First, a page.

Look beneath the argument. There’s a saying: “You’re never fighting for the reason you think.” It may look like you’re fighting about money, sex, or something else, but there’s usually some feeling underneath that hasn’t been fully expressed, maybe even something you hadn’t realised you were feeling.

  • Inadequacy. You feel like you’re not good enough and you can’t quite believe that your partner would want someone like you – at least, not for long.
  • Fear of abandonment. You’re worried that your partner will leave you – literally, perhaps by cheating on you or by becoming emotionally distant. A little bit of alone time after a fight is good, though. It lets each partner cool down so that hot-tempered things aren’t said.
  • Feeling taken for granted. You feel unappreciated, perhaps used.
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    Communicate what’s most true for you in one sentence.  Telling your partner something like “I feel scared when I see you talking to other girls,” or “I feel angry I don’t have the money to pay for this right now” allows you to get to the core issue and often helps him or her to understand your feelings without arguing about it.

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    Take responsibility. Did you snap at your partner? Are you trying to control the outcome of the fight? Is it easier to get what you want by manipulating the situation rather than asking directly? We all do these things to one degree or another. If you can find a way to own up to your part in the argument, without trying to blame or wrong yourself or your partner for it, it may open up a whole new dialogue.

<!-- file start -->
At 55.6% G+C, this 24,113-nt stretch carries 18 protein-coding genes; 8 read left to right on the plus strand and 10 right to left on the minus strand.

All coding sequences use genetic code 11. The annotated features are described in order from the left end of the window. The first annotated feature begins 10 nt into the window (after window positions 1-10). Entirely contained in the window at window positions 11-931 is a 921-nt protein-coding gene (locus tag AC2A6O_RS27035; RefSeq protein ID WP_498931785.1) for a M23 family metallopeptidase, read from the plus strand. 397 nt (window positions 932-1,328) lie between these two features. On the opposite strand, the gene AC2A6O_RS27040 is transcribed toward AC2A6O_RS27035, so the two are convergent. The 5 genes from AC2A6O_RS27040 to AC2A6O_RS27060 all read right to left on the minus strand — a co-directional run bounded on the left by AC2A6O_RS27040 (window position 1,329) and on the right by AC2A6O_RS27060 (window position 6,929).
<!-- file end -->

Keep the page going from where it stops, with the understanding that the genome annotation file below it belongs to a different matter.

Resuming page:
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    Be Humble.  Sometimes if you can apologize for something you did (even if you didn’t “start” it), it can disarm your partner and result in him or her apologizing as well. Something like, “This is not where I wanted this to go, and I’m so sorry it has. Can we take a breather from the disagreement, collect ourselves and try again, only this time less angry?” Always remember: don’t apologize for things you didn’t do just so the fight will be over. Be sincere.

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    Let go of being right. Wanting to win an argument is the surest way to keep it going. It’s a no-win situation and keeps you from truly connecting with your partner. There’s an old saying: “Would you rather be right, or be happy?”

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    Let your partner learn in his or her own way. You can only control yourself and your own pace of learning. If your partner isn’t getting it, you can’t force him or her to see what the issue your way. There’s information in any argument for both of you, but it’s impossible to make someone see things from your point of view. Either they do, or do not.

    • If you’re holding out for an apology, and your partner isn’t giving it, consider openly forgiving him or her anyway.